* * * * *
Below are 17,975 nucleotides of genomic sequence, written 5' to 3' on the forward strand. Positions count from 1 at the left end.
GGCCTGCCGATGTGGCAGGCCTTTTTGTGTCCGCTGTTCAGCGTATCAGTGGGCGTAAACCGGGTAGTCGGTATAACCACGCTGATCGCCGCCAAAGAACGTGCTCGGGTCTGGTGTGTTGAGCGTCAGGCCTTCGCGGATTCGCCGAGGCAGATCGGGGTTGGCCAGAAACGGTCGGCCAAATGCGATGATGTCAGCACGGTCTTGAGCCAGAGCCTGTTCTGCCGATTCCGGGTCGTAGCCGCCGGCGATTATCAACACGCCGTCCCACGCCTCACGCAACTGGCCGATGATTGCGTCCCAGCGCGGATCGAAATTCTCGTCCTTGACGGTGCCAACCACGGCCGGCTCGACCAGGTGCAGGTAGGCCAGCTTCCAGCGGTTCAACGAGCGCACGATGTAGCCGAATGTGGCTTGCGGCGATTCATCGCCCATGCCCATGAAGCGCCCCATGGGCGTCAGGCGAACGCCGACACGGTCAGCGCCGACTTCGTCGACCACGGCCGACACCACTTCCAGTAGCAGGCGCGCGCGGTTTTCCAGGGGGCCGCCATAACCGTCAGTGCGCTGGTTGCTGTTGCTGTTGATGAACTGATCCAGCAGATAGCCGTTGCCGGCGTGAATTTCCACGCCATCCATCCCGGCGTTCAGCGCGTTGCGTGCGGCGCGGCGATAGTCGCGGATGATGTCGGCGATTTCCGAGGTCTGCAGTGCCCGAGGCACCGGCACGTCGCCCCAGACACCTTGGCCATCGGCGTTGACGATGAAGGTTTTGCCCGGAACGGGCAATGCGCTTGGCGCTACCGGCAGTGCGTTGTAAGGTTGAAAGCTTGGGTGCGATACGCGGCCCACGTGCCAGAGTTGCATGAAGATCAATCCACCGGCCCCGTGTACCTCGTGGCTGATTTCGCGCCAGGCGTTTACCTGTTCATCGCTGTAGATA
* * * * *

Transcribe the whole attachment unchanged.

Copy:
Below are 17,975 nucleotides of genomic sequence, written 5' to 3' on the forward strand. Positions count from 1 at the left end.
GGCCTGCCGATGTGGCAGGCCTTTTTGTGTCCGCTGTTCAGCGTATCAGTGGGCGTAAACCGGGTAGTCGGTATAACCACGCTGATCGCCGCCAAAGAACGTGCTCGGGTCTGGTGTGTTGAGCGTCAGGCCTTCGCGGATTCGCCGAGGCAGATCGGGGTTGGCCAGAAACGGTCGGCCAAATGCGATGATGTCAGCACGGTCTTGAGCCAGAGCCTGTTCTGCCGATTCCGGGTCGTAGCCGCCGGCGATTATCAACACGCCGTCCCACGCCTCACGCAACTGGCCGATGATTGCGTCCCAGCGCGGATCGAAATTCTCGTCCTTGACGGTGCCAACCACGGCCGGCTCGACCAGGTGCAGGTAGGCCAGCTTCCAGCGGTTCAACGAGCGCACGATGTAGCCGAATGTGGCTTGCGGCGATTCATCGCCCATGCCCATGAAGCGCCCCATGGGCGTCAGGCGAACGCCGACACGGTCAGCGCCGACTTCGTCGACCACGGCCGACACCACTTCCAGTAGCAGGCGCGCGCGGTTTTCCAGGGGGCCGCCATAACCGTCAGTGCGCTGGTTGCTGTTGCTGTTGATGAACTGATCCAGCAGATAGCCGTTGCCGGCGTGAATTTCCACGCCATCCATCCCGGCGTTCAGCGCGTTGCGTGCGGCGCGGCGATAGTCGCGGATGATGTCGGCGATTTCCGAGGTCTGCAGTGCCCGAGGCACCGGCACGTCGCCCCAGACACCTTGGCCATCGGCGTTGACGATGAAGGTTTTGCCCGGAACGGGCAATGCGCTTGGCGCTACCGGCAGTGCGTTGTAAGGTTGAAAGCTTGGGTGCGATACGCGGCCCACGTGCCAGAGTTGCATGAAGATCAATCCACCGGCCCCGTGTACCTCGTGGCTGATTTCGCGCCAGGCGTTTACCTGTTCATCGCTGTAGATA